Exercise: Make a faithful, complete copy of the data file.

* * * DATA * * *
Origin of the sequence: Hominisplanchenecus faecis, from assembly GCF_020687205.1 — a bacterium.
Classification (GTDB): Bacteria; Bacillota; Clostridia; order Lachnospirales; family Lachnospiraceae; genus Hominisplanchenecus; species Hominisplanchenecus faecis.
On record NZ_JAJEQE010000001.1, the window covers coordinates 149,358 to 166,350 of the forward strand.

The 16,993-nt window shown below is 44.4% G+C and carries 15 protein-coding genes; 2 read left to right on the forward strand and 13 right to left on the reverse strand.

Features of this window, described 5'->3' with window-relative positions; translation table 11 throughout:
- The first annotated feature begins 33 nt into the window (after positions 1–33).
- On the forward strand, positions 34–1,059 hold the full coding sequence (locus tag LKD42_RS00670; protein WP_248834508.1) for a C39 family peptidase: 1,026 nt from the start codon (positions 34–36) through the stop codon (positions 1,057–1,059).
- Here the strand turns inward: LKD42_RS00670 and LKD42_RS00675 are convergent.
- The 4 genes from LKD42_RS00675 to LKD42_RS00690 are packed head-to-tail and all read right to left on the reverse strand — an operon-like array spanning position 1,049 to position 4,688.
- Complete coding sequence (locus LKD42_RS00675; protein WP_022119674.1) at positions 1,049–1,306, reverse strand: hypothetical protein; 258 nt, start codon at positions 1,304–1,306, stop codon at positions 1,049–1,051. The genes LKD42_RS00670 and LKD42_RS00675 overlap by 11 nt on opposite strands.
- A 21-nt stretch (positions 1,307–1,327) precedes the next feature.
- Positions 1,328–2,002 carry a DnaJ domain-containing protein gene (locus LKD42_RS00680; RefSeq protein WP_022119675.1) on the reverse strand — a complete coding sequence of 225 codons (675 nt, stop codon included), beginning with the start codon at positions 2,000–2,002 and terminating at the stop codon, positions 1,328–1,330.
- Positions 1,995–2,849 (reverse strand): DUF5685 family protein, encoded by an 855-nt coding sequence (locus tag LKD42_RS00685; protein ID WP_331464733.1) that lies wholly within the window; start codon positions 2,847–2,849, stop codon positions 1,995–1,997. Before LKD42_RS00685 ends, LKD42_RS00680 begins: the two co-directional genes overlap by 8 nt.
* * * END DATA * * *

Origin of the sequence: Hominisplanchenecus faecis, from assembly GCF_020687205.1 — a bacterium.
Classification (GTDB): Bacteria; Bacillota; Clostridia; order Lachnospirales; family Lachnospiraceae; genus Hominisplanchenecus; species Hominisplanchenecus faecis.
On record NZ_JAJEQE010000001.1, the window covers coordinates 149,358 to 166,350 of the forward strand.

The 16,993-nt window shown below is 44.4% G+C and carries 15 protein-coding genes; 2 read left to right on the forward strand and 13 right to left on the reverse strand.

Features of this window, described 5'->3' with window-relative positions; translation table 11 throughout:
- The first annotated feature begins 33 nt into the window (after positions 1–33).
- On the forward strand, positions 34–1,059 hold the full coding sequence (locus tag LKD42_RS00670; protein WP_248834508.1) for a C39 family peptidase: 1,026 nt from the start codon (positions 34–36) through the stop codon (positions 1,057–1,059).
- Here the strand turns inward: LKD42_RS00670 and LKD42_RS00675 are convergent.
- The 4 genes from LKD42_RS00675 to LKD42_RS00690 are packed head-to-tail and all read right to left on the reverse strand — an operon-like array spanning position 1,049 to position 4,688.
- Complete coding sequence (locus LKD42_RS00675; protein WP_022119674.1) at positions 1,049–1,306, reverse strand: hypothetical protein; 258 nt, start codon at positions 1,304–1,306, stop codon at positions 1,049–1,051. The genes LKD42_RS00670 and LKD42_RS00675 overlap by 11 nt on opposite strands.
- A 21-nt stretch (positions 1,307–1,327) precedes the next feature.
- Positions 1,328–2,002 carry a DnaJ domain-containing protein gene (locus LKD42_RS00680; RefSeq protein WP_022119675.1) on the reverse strand — a complete coding sequence of 225 codons (675 nt, stop codon included), beginning with the start codon at positions 2,000–2,002 and terminating at the stop codon, positions 1,328–1,330.
- Positions 1,995–2,849 (reverse strand): DUF5685 family protein, encoded by an 855-nt coding sequence (locus tag LKD42_RS00685; protein ID WP_331464733.1) that lies wholly within the window; start codon positions 2,847–2,849, stop codon positions 1,995–1,997. Before LKD42_RS00685 ends, LKD42_RS00680 begins: the two co-directional genes overlap by 8 nt.